Island soldiers passed a gruelling test of their public order and internal security skills at the weekend.
The Royal Bermuda Regiment troops were put through their paces under the eagle eyes of experts from the British Army’s Mission Training and Mobilisation Centre to achieve the UK military standard base level for platoon crowd control operations.
Private Richendo Simmons, 30, a hospital orderly at the King Edward VII Memorial Hospital, said afterwards: “It’s a big learning experience.
“It was more full on than it was on previous days – we did well, but there are things we need to work on.”
Pte Simmons, from Sandys, said that training on-island meant that the opposing force were fellow RBR soldiers and the chance to go through public order paces against professional British Army troops from the Royal Anglian Regiment was more realistic.
He added: “These guys were coming at us like they were really rioting and if we weren’t prepared, we were going to get hurt.”
Pte Chanara Smith-Rookes, 20, from St George’s, a piccolo player in the Band & Corps of Drums, marched to a faster tempo after she volunteered for attachment to public order specialist A Company for the exercise.
She said: “It was a bit different to what I’m used to. Physically, I was fine, but mentally, with everything going on around you, it’s hard to take it all in.
“But I handled it well. I would say I enjoyed it – it’s a different experience. But I’ll be glad to get back to the band.”
Pte Smith-Rookes, who works for the Bermuda Pie Company in St George’s, carried a rifle in the squad protection role and also stood on the base line armed with a shield and baton.
She said: “I did manage to get a few hits in – one of the Royal Anglian Regiment soldiers congratulated me and shook my hand afterwards because he recognised who I was.”
Pte Tom Patterson, 23, from Hamilton Parish, added: “It could have gone better, but that’s why we’re here – to learn.”
The Bermuda College business student added: “It was extremely intense. But I enjoyed it – right up until I got kicked in the shield and sent flying.”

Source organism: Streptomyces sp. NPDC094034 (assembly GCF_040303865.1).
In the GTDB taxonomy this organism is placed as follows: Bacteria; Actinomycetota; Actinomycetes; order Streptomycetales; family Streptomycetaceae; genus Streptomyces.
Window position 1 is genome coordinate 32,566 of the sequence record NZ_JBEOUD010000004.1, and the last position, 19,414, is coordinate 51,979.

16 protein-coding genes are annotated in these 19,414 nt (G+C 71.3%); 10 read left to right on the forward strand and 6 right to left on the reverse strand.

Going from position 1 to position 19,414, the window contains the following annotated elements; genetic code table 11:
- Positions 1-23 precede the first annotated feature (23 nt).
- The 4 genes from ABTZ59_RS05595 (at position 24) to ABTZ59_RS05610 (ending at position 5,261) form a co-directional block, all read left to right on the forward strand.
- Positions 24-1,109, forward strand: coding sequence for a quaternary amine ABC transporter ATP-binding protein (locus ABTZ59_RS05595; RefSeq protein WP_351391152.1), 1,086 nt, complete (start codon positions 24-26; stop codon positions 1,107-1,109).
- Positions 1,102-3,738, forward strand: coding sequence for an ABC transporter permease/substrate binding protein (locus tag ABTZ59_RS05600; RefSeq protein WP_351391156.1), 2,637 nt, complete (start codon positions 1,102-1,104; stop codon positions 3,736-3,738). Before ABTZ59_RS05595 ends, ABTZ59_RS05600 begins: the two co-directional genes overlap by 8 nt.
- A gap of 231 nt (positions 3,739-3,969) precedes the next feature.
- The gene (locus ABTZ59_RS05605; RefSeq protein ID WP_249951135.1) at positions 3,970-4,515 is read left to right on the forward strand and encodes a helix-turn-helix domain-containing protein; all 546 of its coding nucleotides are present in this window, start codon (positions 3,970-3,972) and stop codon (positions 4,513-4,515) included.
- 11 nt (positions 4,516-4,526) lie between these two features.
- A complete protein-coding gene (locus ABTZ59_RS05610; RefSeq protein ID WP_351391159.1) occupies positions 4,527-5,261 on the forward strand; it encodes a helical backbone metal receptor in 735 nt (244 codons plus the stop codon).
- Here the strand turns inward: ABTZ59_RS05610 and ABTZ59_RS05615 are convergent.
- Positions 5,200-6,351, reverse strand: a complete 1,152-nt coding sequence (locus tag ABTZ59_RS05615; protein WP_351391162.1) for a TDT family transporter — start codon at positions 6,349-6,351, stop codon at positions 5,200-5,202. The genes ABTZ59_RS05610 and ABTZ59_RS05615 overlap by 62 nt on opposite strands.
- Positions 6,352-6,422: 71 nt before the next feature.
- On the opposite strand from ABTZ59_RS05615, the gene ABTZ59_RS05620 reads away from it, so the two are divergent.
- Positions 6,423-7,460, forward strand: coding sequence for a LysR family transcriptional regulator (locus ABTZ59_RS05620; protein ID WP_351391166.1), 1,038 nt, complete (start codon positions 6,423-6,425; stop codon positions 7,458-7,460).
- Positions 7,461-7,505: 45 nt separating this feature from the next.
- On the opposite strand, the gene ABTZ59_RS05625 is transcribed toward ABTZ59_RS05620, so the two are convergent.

Sergeant Damir Armstrong, 33, a life insurance sales advisor, was platoon sergeant for 1 Platoon.
Sgt Armstrong, from Pembroke, said: “We were put through our paces, learned from our mistakes and delivered the final product.
“Having been on the front line as a private and then dropping back as a team leader, that experience equipped me for the role of platoon sergeant.
“It’s about troop management and looking out for their safety, as well as achieving our aim.”
He added: “It’s been very worthwhile – I have previous experience, but the majority of the troops here were doing this for the first time. We don’t have facilities like this in Bermuda, so it’s great to be able to capitalize on my earlier training.”
The troops were speaking after the last day of public order and internal security training last Friday.
Pte Lewis Barclay, of the 1st Battalion Royal Anglians – The Vikings – said he was impressed by the spirit of the RBR soldiers.
The 21-year-old professional added: “They did well. They upgraded over the days and got better. The training worked.
“We found the first couple of days quite easy – but the final day was a lot tougher for us. They were hitting a lot harder and keeping it together.”
RBR Major Duncan Simons, the second-in-command for Active Shield, said: “We showed we were at the base line standard for platoon level public order operations.
“Some of our shortcomings were pointed out, but, under tremendous pressure, no one lost their cool.”
Maj. Simons added: “The chances of anything like this happening in Bermuda are very small, but we have to maintain that capability as part of our mandate.”
The RBR contingent will this week start vehicle checkpoint and urban patrolling training, as well as key point protection work and shooting practice on hi-tech ranges with moving targets.